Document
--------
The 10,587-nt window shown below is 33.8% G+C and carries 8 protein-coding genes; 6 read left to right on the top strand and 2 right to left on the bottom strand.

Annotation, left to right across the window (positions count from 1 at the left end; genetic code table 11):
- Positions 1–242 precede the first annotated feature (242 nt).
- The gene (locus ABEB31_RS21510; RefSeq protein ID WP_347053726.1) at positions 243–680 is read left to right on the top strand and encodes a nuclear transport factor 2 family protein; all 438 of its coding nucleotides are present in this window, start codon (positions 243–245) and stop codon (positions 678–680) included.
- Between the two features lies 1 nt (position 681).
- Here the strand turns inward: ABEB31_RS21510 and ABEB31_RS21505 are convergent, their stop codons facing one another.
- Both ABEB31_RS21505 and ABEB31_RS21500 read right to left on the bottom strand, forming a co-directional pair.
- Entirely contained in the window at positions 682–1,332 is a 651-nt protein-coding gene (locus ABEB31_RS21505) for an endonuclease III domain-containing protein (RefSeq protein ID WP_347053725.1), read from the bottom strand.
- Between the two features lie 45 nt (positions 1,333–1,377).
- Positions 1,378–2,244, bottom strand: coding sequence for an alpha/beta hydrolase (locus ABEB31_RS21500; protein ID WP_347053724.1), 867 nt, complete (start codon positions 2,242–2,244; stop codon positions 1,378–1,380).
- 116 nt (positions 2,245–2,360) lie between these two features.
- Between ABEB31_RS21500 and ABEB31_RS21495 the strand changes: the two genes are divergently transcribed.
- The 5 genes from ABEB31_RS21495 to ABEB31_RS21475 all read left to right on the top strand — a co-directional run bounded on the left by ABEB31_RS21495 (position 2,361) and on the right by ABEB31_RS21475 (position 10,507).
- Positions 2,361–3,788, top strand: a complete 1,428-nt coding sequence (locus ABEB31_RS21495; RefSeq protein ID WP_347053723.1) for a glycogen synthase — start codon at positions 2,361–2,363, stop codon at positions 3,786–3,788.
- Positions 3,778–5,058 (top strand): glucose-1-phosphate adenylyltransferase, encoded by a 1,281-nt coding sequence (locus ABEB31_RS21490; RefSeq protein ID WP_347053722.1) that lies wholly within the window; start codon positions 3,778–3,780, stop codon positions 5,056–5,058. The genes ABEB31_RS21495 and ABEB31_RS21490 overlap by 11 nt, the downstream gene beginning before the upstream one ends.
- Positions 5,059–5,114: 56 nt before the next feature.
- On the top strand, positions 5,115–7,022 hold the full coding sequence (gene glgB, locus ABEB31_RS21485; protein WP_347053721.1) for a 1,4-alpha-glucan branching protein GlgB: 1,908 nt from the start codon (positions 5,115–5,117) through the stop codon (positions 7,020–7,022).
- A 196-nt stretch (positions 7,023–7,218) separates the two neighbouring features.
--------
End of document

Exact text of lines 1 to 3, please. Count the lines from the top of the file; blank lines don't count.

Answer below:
The 10,587-nt window shown below is 33.8% G+C and carries 8 protein-coding genes; 6 read left to right on the top strand and 2 right to left on the bottom strand.

Annotation, left to right across the window (positions count from 1 at the left end; genetic code table 11):
- Positions 1–242 precede the first annotated feature (242 nt).